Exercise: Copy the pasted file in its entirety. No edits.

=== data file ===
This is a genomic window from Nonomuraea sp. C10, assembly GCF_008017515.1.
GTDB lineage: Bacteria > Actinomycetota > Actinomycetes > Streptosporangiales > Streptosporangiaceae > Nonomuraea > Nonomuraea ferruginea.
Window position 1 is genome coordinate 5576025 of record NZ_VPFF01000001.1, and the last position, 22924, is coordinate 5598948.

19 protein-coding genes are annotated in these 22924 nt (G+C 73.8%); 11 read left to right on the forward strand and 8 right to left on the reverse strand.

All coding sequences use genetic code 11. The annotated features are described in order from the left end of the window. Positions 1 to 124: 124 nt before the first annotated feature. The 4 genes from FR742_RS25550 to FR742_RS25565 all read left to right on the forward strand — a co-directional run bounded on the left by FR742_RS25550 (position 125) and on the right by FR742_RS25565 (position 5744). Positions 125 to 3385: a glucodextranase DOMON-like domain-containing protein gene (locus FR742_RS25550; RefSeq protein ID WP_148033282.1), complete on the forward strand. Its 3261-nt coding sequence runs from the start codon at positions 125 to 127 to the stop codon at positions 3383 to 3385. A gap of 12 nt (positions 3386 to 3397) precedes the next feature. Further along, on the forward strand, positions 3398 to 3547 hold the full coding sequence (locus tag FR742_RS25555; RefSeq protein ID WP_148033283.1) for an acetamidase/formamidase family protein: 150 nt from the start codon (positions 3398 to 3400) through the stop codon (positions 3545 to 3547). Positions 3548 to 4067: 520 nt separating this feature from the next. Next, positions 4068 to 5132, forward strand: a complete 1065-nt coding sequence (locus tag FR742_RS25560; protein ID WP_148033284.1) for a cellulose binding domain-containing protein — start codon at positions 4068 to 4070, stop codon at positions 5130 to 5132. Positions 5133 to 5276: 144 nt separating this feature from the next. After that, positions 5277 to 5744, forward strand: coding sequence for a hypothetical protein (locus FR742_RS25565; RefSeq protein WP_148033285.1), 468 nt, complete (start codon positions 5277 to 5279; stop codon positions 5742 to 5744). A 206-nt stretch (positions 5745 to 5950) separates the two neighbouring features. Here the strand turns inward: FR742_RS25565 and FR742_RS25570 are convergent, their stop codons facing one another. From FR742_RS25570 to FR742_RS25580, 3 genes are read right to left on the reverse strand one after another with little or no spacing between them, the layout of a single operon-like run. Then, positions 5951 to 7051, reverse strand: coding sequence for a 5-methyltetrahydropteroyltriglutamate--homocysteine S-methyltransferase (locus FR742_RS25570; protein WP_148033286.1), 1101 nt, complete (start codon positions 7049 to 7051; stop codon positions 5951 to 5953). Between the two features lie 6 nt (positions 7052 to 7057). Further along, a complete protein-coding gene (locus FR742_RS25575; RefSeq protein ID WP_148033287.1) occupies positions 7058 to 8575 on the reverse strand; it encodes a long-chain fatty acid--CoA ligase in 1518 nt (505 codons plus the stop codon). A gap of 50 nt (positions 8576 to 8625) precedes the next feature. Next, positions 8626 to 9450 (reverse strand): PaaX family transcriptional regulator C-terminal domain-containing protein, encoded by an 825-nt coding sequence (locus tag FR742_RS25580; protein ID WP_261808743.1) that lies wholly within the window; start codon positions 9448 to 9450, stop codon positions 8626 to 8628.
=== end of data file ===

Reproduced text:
This is a genomic window from Nonomuraea sp. C10, assembly GCF_008017515.1.
GTDB lineage: Bacteria > Actinomycetota > Actinomycetes > Streptosporangiales > Streptosporangiaceae > Nonomuraea > Nonomuraea ferruginea.
Window position 1 is genome coordinate 5576025 of record NZ_VPFF01000001.1, and the last position, 22924, is coordinate 5598948.

19 protein-coding genes are annotated in these 22924 nt (G+C 73.8%); 11 read left to right on the forward strand and 8 right to left on the reverse strand.

All coding sequences use genetic code 11. The annotated features are described in order from the left end of the window. Positions 1 to 124: 124 nt before the first annotated feature. The 4 genes from FR742_RS25550 to FR742_RS25565 all read left to right on the forward strand — a co-directional run bounded on the left by FR742_RS25550 (position 125) and on the right by FR742_RS25565 (position 5744). Positions 125 to 3385: a glucodextranase DOMON-like domain-containing protein gene (locus FR742_RS25550; RefSeq protein ID WP_148033282.1), complete on the forward strand. Its 3261-nt coding sequence runs from the start codon at positions 125 to 127 to the stop codon at positions 3383 to 3385. A gap of 12 nt (positions 3386 to 3397) precedes the next feature. Further along, on the forward strand, positions 3398 to 3547 hold the full coding sequence (locus tag FR742_RS25555; RefSeq protein ID WP_148033283.1) for an acetamidase/formamidase family protein: 150 nt from the start codon (positions 3398 to 3400) through the stop codon (positions 3545 to 3547). Positions 3548 to 4067: 520 nt separating this feature from the next. Next, positions 4068 to 5132, forward strand: a complete 1065-nt coding sequence (locus tag FR742_RS25560; protein ID WP_148033284.1) for a cellulose binding domain-containing protein — start codon at positions 4068 to 4070, stop codon at positions 5130 to 5132. Positions 5133 to 5276: 144 nt separating this feature from the next. After that, positions 5277 to 5744, forward strand: coding sequence for a hypothetical protein (locus FR742_RS25565; RefSeq protein WP_148033285.1), 468 nt, complete (start codon positions 5277 to 5279; stop codon positions 5742 to 5744). A 206-nt stretch (positions 5745 to 5950) separates the two neighbouring features. Here the strand turns inward: FR742_RS25565 and FR742_RS25570 are convergent, their stop codons facing one another. From FR742_RS25570 to FR742_RS25580, 3 genes are read right to left on the reverse strand one after another with little or no spacing between them, the layout of a single operon-like run. Then, positions 5951 to 7051, reverse strand: coding sequence for a 5-methyltetrahydropteroyltriglutamate--homocysteine S-methyltransferase (locus FR742_RS25570; protein WP_148033286.1), 1101 nt, complete (start codon positions 7049 to 7051; stop codon positions 5951 to 5953). Between the two features lie 6 nt (positions 7052 to 7057). Further along, a complete protein-coding gene (locus FR742_RS25575; RefSeq protein ID WP_148033287.1) occupies positions 7058 to 8575 on the reverse strand; it encodes a long-chain fatty acid--CoA ligase in 1518 nt (505 codons plus the stop codon). A gap of 50 nt (positions 8576 to 8625) precedes the next feature. Next, positions 8626 to 9450 (reverse strand): PaaX family transcriptional regulator C-terminal domain-containing protein, encoded by an 825-nt coding sequence (locus tag FR742_RS25580; protein ID WP_261808743.1) that lies wholly within the window; start codon positions 9448 to 9450, stop codon positions 8626 to 8628.